Like Father, Like Son: The Head Coach and Captain of the South High Football Team

Like Father, Like Son: The Head Coach and Captain of the South High Football Team

Jason Murillo, Editor-in-Chief

In 2019, father and son Coach Robert “Bob” LaRose and Captain Angelo LaRose of the South High Football Team came to South High to change the culture of sports here at the school. Since then, the football team has seen many successful seasons, especially in comparison to the school’s previous seasons before 2019 where South has seen few victories over the years. This year, the father and son duo have helped lead the team to defeat schools that the team has not defeated in decades. In addition, the team has been led to playoffs for two consecutive seasons. Coach LaRose is a 1989 graduate of South High and Angelo is a senior here at South High. Here is an interview with each of them.

Coach LaRose’s interview

Q: When you are not coaching, what do you do for a living?

LaRose: Community Risk Reduction Officer for the Worcester Fire Department. So I go to schools, and I teach fire safety to kindergarteners and second-graders. I deal with the elderly if they need support; I go to senior support team meetings. I deal with the homeless through the HelpCore initiative through the city. And I pretty much drive around all day in the city talking to people and trying to educate them on fire safety and helping people in need.

Q: What do you miss about playing for South back in 1989?

LaRose: (laughs) I miss the camaraderie, I miss the locker room, I miss practice, and obviously you miss the games, but mostly I miss just being with the guys and all the other things that go with football besides playing on gameday is really the stuff that I truly cherish that gets overlooked and all the hard work and time you spent with the guys and the bonds and friendships you make that I think they last a lifetime. That’s what I miss the most about it.

Q: What aspects of football do you get most excited about?

LaRose: I get most excited when I see the team come together, and it usually takes 7 or 8 weeks when they start playing as a team, and the improvement on the younger kids I really got a chance to see that being that this is just our third full season. But coming from that Fall 2 Season to now seeing some of the kids we played as freshmen really get their butts kicked two years ago and now they’re the aggressors and they improve so much and dramatically–that’s what gets me excited. And obviously winning games, I think this year the excitement was playing at home in front of the school. This is like a dream come true for me to have our own field here, a place I grew up, and my mom still lives right down the street. But, I spent every week and moment I could here as a kid, and to see what this facility looks like now is just off-the-chain good. So playing four home games here was really good.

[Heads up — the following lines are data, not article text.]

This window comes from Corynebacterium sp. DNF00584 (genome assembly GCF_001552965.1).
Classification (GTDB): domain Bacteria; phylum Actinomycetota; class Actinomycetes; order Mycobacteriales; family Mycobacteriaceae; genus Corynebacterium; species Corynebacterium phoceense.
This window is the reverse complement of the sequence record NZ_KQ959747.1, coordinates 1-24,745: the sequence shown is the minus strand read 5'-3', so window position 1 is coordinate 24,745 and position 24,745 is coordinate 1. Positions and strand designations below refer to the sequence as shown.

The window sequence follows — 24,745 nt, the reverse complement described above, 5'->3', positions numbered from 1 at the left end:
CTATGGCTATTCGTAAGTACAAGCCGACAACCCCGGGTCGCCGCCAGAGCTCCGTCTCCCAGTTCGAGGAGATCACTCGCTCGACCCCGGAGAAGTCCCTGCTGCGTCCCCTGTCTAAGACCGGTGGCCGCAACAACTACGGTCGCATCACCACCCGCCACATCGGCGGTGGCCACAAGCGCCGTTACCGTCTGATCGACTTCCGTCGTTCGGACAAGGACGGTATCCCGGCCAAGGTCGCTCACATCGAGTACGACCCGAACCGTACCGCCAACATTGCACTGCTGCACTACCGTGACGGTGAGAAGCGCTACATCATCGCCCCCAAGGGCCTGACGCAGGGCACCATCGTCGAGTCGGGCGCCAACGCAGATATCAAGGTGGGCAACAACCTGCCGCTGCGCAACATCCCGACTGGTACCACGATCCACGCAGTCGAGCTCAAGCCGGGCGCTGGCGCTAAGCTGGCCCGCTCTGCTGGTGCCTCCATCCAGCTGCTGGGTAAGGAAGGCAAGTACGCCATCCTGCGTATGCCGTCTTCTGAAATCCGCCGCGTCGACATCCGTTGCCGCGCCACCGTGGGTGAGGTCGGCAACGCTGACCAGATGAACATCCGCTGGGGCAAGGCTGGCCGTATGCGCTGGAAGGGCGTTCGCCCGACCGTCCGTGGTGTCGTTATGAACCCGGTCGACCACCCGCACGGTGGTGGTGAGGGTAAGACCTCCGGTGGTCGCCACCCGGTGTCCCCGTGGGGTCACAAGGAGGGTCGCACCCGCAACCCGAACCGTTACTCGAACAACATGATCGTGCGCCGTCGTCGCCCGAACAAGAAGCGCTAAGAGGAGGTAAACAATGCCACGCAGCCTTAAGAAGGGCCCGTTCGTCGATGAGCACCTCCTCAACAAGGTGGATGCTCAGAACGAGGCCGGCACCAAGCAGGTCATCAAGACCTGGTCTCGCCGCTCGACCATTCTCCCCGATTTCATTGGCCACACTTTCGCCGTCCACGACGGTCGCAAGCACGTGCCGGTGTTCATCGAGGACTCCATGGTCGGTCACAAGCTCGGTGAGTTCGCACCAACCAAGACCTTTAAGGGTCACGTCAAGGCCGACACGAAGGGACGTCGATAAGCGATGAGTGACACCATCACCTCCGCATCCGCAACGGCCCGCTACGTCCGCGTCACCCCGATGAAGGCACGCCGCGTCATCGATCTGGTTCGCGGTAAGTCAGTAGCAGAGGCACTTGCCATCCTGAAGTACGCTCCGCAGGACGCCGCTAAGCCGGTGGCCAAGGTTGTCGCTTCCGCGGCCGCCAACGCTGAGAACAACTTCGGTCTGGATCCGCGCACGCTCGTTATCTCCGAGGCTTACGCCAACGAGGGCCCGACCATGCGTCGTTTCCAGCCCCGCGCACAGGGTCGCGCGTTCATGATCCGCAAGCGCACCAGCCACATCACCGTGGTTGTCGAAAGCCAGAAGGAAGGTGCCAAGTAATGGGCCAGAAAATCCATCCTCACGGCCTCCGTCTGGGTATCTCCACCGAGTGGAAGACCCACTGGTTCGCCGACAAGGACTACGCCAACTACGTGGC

Q: How do you prepare the team for an upcoming game?

LaRose: Well, we do have a calendar we follow; we try to do offense on one day and defense on another. But we speak to the coaches on Sundays, we usually speak by phone; we all break down film. What we try to do most is take away the other team’s best two or three players or their best player and we kind of stick to that either way. On offense, it’s a little more difficult because we have to prepare for a lot of different things because we don’t know how they’re going to line up against us, so we try to hit all those different types of looks that they’re going to give us during the week. And mostly just getting kids excited to play; that’s the hardest part. Sometimes, we play a team that we know we’re going to roll, and it’s hard to motivate kids to actually pay attention in classes, in practice, and do a good job. But, some teams need no motivation, so it’s easy. So, I would say the hardest thing about getting the team ready is just the motivational factor and participation in practice. It’s kind of a loaded question; I lose a ton of sleep over it, I’ll tell you that, getting this team ready to the point where I get stressed and lose a lot of weight (laughs).

Q: What is your coaching philosophy?

LaRose: My coaching philosophy, obviously is to win games because I think that helps build a program, but more importantly for me is that these young men develop into good human beings and have respect for people, treat people with kindness, work hard, and I want there to be an aftermath to high school for all these kids, and that’s really been my goal since I got here was to make sure kids when they graduate, and we haven’t graduated a lot of football players, but we have five kids playing college football from here, and that’s ultimately not the only goal, you know a kid like yourself [refering to the interviewer who is also on the football team], I think going to an Ivy League school or NESCAC, or MIT or one of those schools, having football on your resume and your experience with football, I think is only going to help you socially and emotionally in those schools, and I think to me that’s more important than anything else is preparing kids for the aftermath of this because life kind of starts at eighteen and if you do a good job for those four years, the next fifty years of your life will be easier and I truly believe that, and I wish I had done things better myself at that age, so it’s kind of learning from experience. And the other thing is I want kids to come back and stand on the sidelines with me when they graduate and be welcome and give them a hug, know their doing well, and that to me really means a lot.